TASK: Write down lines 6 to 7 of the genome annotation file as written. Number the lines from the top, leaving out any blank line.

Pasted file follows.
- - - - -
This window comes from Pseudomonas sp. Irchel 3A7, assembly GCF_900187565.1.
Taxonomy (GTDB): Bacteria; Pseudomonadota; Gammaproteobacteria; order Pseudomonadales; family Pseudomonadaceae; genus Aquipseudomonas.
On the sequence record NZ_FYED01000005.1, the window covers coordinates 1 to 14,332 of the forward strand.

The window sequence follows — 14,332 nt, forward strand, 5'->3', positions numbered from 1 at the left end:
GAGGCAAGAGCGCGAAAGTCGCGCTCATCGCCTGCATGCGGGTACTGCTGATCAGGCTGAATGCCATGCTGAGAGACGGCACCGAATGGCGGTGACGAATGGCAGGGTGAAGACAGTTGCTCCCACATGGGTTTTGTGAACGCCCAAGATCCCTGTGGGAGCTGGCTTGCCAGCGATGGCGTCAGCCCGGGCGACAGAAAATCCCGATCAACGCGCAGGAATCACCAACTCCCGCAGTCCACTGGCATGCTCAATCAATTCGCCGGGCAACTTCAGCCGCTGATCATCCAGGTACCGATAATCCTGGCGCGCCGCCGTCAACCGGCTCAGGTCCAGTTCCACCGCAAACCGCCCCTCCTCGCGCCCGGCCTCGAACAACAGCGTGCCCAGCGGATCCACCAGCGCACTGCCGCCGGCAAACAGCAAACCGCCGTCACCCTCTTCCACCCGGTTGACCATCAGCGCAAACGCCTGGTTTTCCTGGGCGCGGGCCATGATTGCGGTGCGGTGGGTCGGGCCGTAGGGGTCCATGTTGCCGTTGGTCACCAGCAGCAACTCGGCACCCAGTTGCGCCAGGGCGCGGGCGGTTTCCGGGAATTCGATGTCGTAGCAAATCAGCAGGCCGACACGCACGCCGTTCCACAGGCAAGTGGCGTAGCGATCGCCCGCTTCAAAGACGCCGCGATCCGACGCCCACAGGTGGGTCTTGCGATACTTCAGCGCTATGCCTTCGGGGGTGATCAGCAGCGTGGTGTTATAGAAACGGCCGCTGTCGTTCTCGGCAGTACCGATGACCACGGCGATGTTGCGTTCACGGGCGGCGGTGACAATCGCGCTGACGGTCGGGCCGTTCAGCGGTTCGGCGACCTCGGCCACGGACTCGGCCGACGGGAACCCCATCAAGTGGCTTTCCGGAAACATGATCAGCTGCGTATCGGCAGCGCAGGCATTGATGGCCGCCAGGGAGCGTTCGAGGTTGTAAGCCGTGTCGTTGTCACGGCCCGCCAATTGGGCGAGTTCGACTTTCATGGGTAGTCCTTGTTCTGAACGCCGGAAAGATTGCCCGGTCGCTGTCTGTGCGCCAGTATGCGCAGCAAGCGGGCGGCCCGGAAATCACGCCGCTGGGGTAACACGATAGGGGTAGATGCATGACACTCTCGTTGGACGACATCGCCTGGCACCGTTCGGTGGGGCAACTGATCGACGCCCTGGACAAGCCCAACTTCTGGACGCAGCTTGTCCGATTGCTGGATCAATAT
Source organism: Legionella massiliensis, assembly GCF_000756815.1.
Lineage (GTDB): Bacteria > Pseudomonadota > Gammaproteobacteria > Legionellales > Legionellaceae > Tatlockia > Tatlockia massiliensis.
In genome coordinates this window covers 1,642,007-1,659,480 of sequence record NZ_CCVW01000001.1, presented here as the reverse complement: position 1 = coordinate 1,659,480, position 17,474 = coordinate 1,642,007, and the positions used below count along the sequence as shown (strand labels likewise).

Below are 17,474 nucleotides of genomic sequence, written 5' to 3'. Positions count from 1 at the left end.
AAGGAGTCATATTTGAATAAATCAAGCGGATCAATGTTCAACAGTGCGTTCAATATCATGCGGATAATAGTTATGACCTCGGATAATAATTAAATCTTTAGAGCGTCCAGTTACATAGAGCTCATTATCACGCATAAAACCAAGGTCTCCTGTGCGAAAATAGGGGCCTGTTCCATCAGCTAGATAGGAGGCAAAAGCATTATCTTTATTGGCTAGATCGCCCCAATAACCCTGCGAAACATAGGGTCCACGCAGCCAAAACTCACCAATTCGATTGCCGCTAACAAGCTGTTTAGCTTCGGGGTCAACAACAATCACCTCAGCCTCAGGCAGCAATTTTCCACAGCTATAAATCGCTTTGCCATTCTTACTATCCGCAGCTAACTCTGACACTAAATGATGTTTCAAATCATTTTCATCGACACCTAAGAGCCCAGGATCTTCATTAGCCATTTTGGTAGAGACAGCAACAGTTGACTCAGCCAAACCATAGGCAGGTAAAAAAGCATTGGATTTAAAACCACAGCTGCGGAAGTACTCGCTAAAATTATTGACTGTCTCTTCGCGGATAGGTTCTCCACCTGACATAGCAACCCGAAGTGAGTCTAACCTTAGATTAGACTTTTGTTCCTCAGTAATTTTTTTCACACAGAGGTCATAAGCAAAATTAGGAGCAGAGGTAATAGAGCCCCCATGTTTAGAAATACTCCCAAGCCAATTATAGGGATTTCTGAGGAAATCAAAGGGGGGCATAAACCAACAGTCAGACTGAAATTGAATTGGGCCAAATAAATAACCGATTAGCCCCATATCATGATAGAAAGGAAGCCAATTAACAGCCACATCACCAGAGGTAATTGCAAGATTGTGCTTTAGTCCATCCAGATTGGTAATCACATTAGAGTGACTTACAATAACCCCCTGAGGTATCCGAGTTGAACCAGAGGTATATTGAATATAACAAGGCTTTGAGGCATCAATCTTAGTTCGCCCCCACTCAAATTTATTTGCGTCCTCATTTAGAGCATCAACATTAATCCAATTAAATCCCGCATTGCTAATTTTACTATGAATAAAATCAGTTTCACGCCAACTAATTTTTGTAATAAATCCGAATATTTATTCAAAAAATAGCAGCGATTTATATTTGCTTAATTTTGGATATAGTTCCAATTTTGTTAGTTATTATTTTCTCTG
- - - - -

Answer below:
Source organism: Legionella massiliensis, assembly GCF_000756815.1.
Lineage (GTDB): Bacteria > Pseudomonadota > Gammaproteobacteria > Legionellales > Legionellaceae > Tatlockia > Tatlockia massiliensis.